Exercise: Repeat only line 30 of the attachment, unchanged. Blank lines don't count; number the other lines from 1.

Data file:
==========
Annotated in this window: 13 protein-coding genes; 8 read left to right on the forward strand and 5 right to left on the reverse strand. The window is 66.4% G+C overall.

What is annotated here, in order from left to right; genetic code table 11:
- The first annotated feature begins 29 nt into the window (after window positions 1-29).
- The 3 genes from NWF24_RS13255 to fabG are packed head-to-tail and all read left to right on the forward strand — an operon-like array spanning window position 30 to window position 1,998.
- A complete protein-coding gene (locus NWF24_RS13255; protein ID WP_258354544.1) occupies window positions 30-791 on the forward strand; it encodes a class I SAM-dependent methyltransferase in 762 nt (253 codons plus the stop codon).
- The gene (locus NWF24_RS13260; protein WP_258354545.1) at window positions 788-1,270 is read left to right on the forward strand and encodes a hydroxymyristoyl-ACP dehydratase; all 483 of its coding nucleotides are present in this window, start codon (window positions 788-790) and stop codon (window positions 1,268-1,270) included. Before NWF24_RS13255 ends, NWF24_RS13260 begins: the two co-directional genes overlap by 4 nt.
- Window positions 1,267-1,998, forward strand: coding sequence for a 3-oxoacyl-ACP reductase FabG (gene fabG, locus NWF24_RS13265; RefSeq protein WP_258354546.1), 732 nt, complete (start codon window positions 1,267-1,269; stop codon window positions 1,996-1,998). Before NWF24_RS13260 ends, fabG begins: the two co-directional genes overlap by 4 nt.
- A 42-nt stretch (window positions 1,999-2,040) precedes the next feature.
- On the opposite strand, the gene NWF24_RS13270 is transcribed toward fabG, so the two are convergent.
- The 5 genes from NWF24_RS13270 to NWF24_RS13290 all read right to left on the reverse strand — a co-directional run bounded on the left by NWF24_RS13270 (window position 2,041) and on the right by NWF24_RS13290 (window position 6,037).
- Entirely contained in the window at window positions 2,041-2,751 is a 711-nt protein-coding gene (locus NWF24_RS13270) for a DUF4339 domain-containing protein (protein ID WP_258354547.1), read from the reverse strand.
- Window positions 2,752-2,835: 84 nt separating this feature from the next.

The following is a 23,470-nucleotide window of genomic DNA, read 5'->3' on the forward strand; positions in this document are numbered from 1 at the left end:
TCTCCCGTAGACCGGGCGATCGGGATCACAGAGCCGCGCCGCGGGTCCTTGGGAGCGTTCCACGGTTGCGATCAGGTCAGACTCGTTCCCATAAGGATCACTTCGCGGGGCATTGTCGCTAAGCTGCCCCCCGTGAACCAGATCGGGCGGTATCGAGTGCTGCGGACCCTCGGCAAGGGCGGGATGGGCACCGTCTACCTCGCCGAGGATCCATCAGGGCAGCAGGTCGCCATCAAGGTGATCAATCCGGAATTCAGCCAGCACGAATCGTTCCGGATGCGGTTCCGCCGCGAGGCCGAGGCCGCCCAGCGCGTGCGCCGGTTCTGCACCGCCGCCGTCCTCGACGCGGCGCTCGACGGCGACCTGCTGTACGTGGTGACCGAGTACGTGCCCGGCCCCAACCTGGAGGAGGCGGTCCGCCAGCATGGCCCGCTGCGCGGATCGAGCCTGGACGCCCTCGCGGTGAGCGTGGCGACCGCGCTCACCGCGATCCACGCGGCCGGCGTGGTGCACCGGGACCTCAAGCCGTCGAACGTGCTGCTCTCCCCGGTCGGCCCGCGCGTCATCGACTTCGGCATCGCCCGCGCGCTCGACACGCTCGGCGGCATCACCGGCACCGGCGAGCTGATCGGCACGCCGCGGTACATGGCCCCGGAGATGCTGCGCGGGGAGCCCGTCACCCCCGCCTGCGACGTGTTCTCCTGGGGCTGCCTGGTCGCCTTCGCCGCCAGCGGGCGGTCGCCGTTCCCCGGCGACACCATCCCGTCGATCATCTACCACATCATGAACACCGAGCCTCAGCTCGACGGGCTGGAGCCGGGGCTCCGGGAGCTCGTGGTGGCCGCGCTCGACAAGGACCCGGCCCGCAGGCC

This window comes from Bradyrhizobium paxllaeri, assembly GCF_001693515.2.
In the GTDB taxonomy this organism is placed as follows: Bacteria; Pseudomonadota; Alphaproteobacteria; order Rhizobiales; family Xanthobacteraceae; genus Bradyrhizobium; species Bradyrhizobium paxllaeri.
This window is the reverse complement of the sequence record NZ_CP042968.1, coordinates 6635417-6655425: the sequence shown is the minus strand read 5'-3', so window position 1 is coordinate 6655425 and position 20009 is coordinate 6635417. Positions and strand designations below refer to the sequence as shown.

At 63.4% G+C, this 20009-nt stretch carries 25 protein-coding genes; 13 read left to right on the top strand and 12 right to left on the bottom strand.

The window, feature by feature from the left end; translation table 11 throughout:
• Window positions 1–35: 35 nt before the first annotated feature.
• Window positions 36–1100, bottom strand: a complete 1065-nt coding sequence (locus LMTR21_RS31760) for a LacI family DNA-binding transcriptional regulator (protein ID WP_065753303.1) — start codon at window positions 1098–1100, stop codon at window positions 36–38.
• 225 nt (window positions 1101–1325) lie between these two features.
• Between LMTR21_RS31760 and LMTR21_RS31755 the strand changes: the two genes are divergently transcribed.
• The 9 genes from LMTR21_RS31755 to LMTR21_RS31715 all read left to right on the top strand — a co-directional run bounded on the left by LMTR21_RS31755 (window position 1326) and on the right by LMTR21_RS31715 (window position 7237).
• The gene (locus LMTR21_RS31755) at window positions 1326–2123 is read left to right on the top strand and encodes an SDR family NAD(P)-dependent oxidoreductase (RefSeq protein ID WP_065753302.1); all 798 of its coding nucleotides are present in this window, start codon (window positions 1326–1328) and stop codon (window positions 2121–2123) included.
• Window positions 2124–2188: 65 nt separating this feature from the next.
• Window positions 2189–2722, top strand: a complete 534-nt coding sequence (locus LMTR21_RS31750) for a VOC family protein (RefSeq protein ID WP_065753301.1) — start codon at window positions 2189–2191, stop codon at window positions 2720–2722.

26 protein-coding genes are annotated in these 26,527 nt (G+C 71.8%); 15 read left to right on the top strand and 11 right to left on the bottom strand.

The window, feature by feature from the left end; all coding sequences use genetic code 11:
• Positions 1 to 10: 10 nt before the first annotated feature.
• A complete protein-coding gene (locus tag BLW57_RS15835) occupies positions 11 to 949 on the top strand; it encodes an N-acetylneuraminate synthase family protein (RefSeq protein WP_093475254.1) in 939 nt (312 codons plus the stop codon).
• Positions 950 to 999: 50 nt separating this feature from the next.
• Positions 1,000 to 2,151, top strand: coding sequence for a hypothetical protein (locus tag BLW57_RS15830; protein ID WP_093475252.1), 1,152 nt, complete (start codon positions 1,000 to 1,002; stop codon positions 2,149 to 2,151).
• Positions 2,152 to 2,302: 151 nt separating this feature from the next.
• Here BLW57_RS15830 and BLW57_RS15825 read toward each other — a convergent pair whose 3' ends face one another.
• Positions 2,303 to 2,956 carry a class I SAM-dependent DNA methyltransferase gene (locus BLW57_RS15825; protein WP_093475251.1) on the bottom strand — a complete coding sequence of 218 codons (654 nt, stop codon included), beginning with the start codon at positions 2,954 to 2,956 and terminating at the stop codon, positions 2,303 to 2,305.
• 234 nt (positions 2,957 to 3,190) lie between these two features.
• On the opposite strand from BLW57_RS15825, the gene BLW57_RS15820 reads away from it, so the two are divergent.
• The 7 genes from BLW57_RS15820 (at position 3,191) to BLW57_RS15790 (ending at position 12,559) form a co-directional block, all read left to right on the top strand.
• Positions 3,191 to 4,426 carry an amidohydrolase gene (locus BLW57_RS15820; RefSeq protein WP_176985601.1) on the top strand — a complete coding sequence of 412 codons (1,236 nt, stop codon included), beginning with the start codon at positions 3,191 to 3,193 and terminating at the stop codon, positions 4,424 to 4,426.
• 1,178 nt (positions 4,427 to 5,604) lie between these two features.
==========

• Positions 1 to 10: 10 nt before the first annotated feature.